I have been known to review Harpia Publishing volumes with the words “it is certainly possible to read the books cover-to-cover, though I find it more enjoyable to head straight for the aircraft I am currently interested in”. However, while it could be reasonable to assume that this review as well is heading down that path, when it comes Joe Copalman’s “Modern USMC Air Power” I must confess I just opened it at the beginning and kept turning pages over the next few days until they ran out.
The book opens with ten pages on the history of USMC aviation, after which it describes the complete current ORBAT and structure as well as training arrangements, before getting to the meat of the book. This is a rather detailed overview of everything the USMC has that has flown at some point during the 2000’s (including both manned and unmanned systems). As is well known, that includes the Great War on Terror, where different Marine Corps assets have played important roles in Afghanistan, Iraq, Libya, and a number of other locations.
The book takes an interesting approach in that it goes through the force by squadron type, starting with the HMH (heavy helicopters) and running through the whole list (HMH, HMLA, HMM/VMM, VMA, VMAQ, VMFA, VMFT, VMGR, VMR/H&HS, VMU, and HMX/VMX, for those that were wondering what that includes). For each squadron, it discusses the state of the fleet in that particular kind of squadron at the turn of the millennium, before going in largely chronological order through their missions (naturally with a solid focus on operational missions, be they in combat or e.g. as part of disaster relief efforts), upgrades, changes in organisation and tactics, and keeps doing so until it reaches the very present day. And by that I mean the very present day, the book goes well into this year, including discussing the implications of general Berger’s visions for a new and leaner force structure. Granted there is something of an issue here, as always when writing about current forces there is a risk that parts of the book will become aged rather soon. Still, having been able to include the plans of Force Design 2030 means that there is a good chance that the overall trends for the near future are understood, and unless the whole concept suddenly is ditched it makes the book rather well-placed in time.
Part of what makes the book so enjoyable to an aviation geek like myself is the unique nature of the USMC air arm. It is often seen as the little brother in comparison to USAF and USN aviation, but that largely says more about just how large the two former are. In fact, the USMC is a rather large and well-rounded force in and by itself, and the specialised nature of the Corps as a whole means that the aviation it has to support the key missions is similarly optimised. Everything from the helicopters to the KC-130 fleet is tailored to support the ground component as effectively as possible, often while operating from ships, and this leads to a host of rare or even unique solutions that (at least to me) isn’t immediately obvious. GPS-guided manoeuvring parachute retarded pallet-dropped supply packages coming out over the rear ramp of a Hercules? Sure thing! It is called Joint Precision Air Delivery System (JPADS) by the way, and as the name says is a joint system.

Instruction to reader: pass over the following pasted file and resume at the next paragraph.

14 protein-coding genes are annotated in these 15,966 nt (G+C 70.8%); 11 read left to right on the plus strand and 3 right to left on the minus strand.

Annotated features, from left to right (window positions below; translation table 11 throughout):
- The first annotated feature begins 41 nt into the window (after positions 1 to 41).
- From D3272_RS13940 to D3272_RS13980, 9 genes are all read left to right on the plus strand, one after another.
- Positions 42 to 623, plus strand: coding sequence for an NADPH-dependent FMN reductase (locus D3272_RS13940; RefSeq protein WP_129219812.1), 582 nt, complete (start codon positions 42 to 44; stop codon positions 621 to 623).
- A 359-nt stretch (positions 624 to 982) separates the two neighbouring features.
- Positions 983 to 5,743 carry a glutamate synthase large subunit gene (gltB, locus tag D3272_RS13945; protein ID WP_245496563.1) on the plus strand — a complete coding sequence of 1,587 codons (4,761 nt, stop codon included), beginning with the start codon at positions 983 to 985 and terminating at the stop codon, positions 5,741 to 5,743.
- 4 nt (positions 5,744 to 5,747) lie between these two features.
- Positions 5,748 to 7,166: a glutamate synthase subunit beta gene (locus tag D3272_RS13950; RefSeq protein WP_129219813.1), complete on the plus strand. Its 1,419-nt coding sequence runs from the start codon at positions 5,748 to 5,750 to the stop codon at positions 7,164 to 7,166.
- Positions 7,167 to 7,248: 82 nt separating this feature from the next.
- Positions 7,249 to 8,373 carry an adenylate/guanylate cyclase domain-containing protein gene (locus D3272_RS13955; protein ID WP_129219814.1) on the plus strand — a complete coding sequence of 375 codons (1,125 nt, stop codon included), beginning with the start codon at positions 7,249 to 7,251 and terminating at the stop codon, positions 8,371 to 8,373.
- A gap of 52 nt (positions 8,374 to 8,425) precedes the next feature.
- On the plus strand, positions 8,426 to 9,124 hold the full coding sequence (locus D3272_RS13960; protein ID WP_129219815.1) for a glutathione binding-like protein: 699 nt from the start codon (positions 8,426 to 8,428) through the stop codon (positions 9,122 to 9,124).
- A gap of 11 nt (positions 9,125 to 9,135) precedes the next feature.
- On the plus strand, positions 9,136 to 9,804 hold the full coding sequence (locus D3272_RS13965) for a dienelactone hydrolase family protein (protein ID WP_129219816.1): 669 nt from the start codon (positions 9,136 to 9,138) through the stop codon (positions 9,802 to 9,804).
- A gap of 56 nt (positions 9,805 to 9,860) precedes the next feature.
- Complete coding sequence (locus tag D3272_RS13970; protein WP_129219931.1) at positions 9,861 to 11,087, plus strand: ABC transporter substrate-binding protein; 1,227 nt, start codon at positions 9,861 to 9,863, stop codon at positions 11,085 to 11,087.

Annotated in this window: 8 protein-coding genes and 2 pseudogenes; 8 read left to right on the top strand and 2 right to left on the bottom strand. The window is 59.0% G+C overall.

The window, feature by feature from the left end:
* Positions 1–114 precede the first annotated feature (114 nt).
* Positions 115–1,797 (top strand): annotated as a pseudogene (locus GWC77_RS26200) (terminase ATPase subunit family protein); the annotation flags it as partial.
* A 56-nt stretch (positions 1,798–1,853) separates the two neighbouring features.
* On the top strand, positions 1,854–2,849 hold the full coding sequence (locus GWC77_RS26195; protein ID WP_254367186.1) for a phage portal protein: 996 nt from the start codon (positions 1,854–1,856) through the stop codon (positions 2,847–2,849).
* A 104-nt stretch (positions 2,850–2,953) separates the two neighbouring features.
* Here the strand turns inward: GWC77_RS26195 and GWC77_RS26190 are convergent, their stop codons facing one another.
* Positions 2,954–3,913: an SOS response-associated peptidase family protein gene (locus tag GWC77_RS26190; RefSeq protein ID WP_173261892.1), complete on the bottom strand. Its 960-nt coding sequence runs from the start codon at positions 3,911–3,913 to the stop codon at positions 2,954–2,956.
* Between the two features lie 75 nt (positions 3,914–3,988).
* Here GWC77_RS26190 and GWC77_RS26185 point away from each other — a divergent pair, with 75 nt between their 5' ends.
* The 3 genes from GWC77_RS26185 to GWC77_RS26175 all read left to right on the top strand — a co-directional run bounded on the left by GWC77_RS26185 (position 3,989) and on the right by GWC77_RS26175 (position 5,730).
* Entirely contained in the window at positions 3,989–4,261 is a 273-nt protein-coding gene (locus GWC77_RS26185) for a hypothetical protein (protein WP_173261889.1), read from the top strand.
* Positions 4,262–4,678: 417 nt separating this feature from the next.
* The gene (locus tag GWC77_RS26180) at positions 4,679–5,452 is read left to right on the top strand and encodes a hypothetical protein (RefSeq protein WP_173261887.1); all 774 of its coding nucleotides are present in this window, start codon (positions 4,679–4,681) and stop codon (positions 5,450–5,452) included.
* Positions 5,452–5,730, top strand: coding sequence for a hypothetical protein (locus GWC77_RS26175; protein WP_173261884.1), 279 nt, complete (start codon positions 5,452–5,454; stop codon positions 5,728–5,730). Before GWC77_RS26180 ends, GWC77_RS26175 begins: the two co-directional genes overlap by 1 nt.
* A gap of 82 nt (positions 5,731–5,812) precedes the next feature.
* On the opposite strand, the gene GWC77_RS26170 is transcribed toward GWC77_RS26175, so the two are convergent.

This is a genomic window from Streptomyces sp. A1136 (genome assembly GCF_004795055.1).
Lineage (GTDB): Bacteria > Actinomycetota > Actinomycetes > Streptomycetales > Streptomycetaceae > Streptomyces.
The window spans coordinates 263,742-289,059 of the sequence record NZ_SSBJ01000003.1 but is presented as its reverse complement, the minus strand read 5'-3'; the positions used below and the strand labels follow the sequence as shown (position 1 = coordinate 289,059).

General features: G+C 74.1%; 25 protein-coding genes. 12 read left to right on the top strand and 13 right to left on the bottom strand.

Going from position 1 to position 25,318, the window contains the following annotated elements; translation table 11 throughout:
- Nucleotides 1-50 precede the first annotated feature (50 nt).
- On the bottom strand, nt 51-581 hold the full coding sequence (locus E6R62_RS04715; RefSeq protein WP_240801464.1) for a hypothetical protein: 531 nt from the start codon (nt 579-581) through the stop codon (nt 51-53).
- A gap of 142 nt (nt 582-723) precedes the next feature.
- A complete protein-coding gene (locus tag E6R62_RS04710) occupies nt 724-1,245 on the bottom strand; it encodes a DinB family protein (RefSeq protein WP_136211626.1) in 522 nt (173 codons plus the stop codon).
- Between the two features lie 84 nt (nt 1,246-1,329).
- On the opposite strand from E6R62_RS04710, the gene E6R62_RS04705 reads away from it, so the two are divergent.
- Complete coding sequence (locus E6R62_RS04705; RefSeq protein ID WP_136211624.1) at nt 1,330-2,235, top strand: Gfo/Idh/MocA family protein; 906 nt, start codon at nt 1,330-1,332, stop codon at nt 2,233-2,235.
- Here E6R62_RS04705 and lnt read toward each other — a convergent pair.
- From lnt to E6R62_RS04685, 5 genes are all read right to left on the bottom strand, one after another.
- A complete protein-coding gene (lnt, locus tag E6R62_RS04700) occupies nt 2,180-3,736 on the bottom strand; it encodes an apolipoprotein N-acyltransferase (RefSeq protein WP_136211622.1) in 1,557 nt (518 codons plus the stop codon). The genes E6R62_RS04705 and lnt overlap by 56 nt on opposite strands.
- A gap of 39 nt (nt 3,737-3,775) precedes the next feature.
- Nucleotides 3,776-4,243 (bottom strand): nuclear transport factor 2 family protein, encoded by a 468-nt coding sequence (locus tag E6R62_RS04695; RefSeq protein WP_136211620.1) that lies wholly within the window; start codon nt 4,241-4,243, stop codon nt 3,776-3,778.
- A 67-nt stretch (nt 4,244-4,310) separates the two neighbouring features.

As the story of Marine Corps aviation can’t be told without some insight into how the aircraft are cooperating with the ground units, much is also spent on how exactly missions such as forward air control (nowadays often JTAC) takes place, including the changes brought in by digitalisation and linked video feeds. It is also interesting to follow the development of the less often discussed world of electronics and signals, which plays an important role on today’s battlefield and has changed greatly over the last two decades.
As said in the beginning, what easily could have become a great reference work but not-so-great for page turning kind of book positively surprised me in actually telling a coherent story despite splitting it up according to unit type. Much of the thanks for this goes to Copalman, who manages to keep the story flowing in a smooth and interesting way, intermixing technical details and abbreviations with eyewitness accounts and personal experiences from the people who flew these machines. Coupled with a very high overall quality of the book, nice pictures (modellers will need to check out a very nice picture of a heavily weathered green CH-53E from VMX-1 at low level, it also sports mismatching grey engine panels!), I might actually have to go as far as to say that this is my favourite Harpia-volume to date.
The book was kindly provided by Harpia Publishing free of charge for review. The ISBN is 978-1-950394-02-9